Page 1, line 25, leave out “section” and insert “Act”

26

Page 2, line 1, leave out from “a” to end of line 2 and insert “registered medical
practitioner;”

LORD TURNBERG

LORD SAATCHI

27

Page 2, line 3, leave out paragraph (b)

LORD HUNT OF KINGS HEATH

BARONESS WHEELER

28

Page 2, line 7, at end insert—

“( )     The Secretary of State must exercise the functions of the Secretary of State
in relation to the health service with a view to supporting responsible
innovation in medical treatment, as encouraged by this section.

( )     The following bodies must exercise their functions in relation to the health
service with a view to supporting responsible innovation in medical
treatment, as encouraged by this section—

(a)   NHS Commmissioning Board;

(b)   Clinical Commissioning Groups;

(c)   NHS Trusts;

(d)   NHS Foundation Trusts;

(e)   Care Quality Commission;

(f)   Monitor;

(g)   NHS Trust Development Authority;

(h)   Health Education England; and

(i)   Health Research Authority.”

After Clause 1

LORD SAATCHI

29

Insert the following new Clause—

“Effect on existing law

(1)     Nothing in section 1 affects any rule of the common law to the effect that a
departure from the existing range of accepted medical treatments for a
condition is not negligent if supported by a responsible body of medical
opinion.

(2)     Accordingly—

(a)   where a doctor departs from the existing range of accepted medical
treatments for a condition, it is for the doctor to decide whether to
do so in accordance with section 1 or in reliance on any rule of the
common law referred to in subsection (1);

(b)   a departure from the existing range of accepted medical treatments
for a condition is not negligent merely because the decision to
depart from that range of treatments was taken otherwise than in
accordance with section 1.”

LORD WINSTON

30

Insert the following new Clause—

“Clinical ethics committees

(1)     Every NHS trust must establish a Clinical Ethics Committee.

(2)     The Clinical Ethics Committee shall be composed of—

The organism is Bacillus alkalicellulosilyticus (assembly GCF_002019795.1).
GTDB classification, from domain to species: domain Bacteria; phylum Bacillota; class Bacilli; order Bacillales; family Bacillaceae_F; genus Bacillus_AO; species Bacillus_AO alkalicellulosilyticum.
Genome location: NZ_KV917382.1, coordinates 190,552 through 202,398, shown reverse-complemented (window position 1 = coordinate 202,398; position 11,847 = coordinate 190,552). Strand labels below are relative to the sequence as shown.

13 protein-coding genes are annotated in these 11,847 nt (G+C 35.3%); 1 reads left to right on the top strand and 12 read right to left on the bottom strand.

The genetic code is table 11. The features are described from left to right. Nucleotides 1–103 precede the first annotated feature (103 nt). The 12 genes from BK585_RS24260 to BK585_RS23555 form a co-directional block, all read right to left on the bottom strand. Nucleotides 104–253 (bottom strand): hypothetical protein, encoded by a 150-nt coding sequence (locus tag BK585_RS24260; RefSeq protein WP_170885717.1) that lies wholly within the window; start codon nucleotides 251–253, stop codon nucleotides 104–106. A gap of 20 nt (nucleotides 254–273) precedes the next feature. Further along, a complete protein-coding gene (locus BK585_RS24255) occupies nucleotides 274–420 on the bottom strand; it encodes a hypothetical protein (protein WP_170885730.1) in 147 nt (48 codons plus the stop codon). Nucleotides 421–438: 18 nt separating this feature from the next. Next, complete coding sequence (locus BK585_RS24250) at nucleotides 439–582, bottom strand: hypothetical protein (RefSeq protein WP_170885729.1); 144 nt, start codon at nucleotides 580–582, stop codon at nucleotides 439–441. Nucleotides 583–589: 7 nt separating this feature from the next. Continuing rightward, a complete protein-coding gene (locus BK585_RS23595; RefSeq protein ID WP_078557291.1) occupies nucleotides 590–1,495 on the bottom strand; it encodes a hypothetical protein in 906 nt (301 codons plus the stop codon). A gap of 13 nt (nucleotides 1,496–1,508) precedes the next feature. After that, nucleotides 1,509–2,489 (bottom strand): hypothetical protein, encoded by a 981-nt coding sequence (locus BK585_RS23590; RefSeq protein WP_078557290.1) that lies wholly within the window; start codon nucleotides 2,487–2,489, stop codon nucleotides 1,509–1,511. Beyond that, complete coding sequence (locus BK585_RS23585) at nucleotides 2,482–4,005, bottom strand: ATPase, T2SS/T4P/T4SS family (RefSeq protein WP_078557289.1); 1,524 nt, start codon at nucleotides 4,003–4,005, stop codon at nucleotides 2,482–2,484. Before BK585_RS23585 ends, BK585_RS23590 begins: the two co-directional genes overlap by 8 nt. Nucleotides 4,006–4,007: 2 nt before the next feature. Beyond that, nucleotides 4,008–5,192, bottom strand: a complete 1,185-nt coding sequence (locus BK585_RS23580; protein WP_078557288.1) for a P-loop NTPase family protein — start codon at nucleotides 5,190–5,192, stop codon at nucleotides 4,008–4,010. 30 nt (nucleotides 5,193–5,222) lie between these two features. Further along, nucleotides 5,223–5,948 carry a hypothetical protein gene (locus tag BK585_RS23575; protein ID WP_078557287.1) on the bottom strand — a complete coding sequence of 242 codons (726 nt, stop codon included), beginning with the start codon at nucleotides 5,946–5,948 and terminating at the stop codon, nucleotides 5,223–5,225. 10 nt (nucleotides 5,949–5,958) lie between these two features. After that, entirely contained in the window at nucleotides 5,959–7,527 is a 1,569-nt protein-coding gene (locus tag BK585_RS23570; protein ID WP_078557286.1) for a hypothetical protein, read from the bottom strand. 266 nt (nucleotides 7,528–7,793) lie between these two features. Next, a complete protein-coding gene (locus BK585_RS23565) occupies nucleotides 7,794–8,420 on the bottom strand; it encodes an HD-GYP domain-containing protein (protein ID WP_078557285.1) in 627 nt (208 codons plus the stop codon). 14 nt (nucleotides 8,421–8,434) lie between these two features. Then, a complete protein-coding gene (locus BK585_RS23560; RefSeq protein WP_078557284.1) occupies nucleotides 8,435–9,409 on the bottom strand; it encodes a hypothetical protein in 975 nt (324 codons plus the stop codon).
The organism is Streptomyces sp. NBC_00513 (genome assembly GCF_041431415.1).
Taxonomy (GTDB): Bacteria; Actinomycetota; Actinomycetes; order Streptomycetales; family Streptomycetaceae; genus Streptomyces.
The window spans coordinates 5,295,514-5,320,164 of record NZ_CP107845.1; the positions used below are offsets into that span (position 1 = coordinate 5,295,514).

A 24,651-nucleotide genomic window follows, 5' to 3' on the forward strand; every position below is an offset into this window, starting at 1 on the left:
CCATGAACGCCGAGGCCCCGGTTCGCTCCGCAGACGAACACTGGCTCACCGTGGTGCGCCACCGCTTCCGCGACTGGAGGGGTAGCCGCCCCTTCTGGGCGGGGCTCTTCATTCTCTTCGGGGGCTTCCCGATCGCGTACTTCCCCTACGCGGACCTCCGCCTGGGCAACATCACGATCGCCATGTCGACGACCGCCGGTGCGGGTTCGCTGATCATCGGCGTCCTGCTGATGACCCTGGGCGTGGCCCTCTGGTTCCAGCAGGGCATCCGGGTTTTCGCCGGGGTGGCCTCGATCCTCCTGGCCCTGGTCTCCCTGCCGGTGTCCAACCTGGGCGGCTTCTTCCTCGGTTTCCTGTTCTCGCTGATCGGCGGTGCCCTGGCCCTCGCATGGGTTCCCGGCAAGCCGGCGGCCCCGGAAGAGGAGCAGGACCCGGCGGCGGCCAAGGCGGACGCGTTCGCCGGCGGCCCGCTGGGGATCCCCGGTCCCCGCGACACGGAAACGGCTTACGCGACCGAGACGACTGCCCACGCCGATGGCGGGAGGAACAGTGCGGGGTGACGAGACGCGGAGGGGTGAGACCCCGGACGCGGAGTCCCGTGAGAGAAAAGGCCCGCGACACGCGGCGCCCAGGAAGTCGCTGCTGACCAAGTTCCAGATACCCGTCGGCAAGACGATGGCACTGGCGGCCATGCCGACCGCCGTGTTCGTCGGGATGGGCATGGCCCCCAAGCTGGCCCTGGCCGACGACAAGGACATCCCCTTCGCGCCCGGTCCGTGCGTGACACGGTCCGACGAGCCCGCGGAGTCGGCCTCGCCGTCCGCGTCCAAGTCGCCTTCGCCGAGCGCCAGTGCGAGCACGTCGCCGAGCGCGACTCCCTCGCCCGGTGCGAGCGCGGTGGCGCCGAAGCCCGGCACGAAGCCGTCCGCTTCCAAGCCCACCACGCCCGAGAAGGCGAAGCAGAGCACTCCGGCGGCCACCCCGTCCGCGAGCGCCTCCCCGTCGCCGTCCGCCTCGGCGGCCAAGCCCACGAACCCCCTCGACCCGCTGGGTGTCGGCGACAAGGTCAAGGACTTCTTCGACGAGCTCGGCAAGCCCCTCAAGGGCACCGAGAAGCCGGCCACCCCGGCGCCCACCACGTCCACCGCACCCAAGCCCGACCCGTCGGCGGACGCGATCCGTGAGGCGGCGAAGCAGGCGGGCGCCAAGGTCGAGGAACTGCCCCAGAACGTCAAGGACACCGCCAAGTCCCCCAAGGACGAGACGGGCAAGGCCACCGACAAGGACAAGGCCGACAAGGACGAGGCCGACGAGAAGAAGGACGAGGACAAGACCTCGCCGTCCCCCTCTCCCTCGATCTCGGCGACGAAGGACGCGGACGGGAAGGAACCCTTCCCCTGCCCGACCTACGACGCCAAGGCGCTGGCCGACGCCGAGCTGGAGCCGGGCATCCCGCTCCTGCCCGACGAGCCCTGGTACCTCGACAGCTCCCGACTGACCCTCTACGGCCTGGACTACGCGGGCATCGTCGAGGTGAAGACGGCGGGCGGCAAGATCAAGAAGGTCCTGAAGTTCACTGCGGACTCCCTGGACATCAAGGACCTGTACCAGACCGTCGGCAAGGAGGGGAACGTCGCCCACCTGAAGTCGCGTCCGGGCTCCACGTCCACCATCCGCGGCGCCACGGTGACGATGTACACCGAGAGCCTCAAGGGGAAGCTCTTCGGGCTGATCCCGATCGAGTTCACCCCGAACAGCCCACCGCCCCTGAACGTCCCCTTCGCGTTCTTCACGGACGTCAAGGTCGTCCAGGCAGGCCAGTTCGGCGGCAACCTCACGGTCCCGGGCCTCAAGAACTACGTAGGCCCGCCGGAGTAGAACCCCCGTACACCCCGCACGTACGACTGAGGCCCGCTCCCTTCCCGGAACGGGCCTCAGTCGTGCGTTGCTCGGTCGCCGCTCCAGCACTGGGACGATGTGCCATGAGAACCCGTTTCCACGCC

(a)   the Medical Director of the trust, as Chair;

(b)   three senior doctors;

(c)   a senior nurse; and

(d)   at least one lay member.

(3)     The Clinical Ethics Committee may at any time co-opt specialist doctors to
provide such detailed knowledge as the Committee requires.

(4)     The purpose of the Clinical Ethics Committee of a trust shall be to
determine any application to undertake an innovative medical treatment
made by—

(a)   a doctor working for that trust; or

(b)   a general practitioner who practises in the local area.”

LORD TURNBERG

BARONESS FINLAY OF LLANDAFF

31

Insert the following new Clause—

“Code of practice

(1)     The Secretary of State may issue one or more codes of practice in
connection with—

(a)   the process to be undertaken by a doctor before giving advice under
this Act;

(b)   the form in which the agreement required under section 1(2)(d) is
to be recorded;

(c)   the factors which the doctor should take into account in deciding to
offer advice under this Act;

(d)   requirements for making and keeping records required by the Act;

(e)   such other matters relating to the operation of the Act as the
Secretary of State thinks fit.

(2)     Before issuing a code under this section, the Secretary of State shall consult
such persons as he thinks appropriate.”

32

Insert the following new Clause—

“Other legislation governing clinical trials

Nothing in this Act will conflict with any other legislation governing the
conduct of research clinical trials of new treatments and will not override
such legislation nor obstruct such activities.”

33

Insert the following new Clause—

“Power to make regulations

(1)     Any power of the Secretary of State under this Act to make regulations is
exercisable by statutory instrument.

(2)     A statutory instrument containing regulations under this Act is subject to
annulment in pursuance of a resolution of either House of Parliament.”

BARONESS MASHAM OF ILTON

34

Insert the following new Clause—

“Availability of treatments

The Secretary of State must—

(a)   periodically publish an assessment of geographical variances in the
availability of innovative treatments; and

(b)   set out steps to promote uniform access to innovative treatments.”

Clause 2

LORD SAATCHI

35

Page 2, line 9, at end insert—

“(1A)    Sections 1 and (Effect on existing law) come into force on such day or days as
the Secretary of State may by regulations made by statutory instrument
appoint.

(1B)    Regulations under subsection (1A) may—

(a)   appoint different days for different purposes;

(b)   make transitional or saving provision.”

LORD TURNBERG

36

Page 2, line 10, leave out subsection (2) and insert—

“(2)     This Act will come into force on a day to be appointed by regulations.”

LORD SAATCHI

37

Page 2, line 10, leave out “Act” and insert “section”

38

Page 2, line 10, leave out “it” and insert “this Act”

BARONESS FINLAY OF LLANDAFF

39

Page 2, line 11, at end insert “but shall only come into force in Wales following
legislative consent from the Assembly”

Prepared 23rd October 2014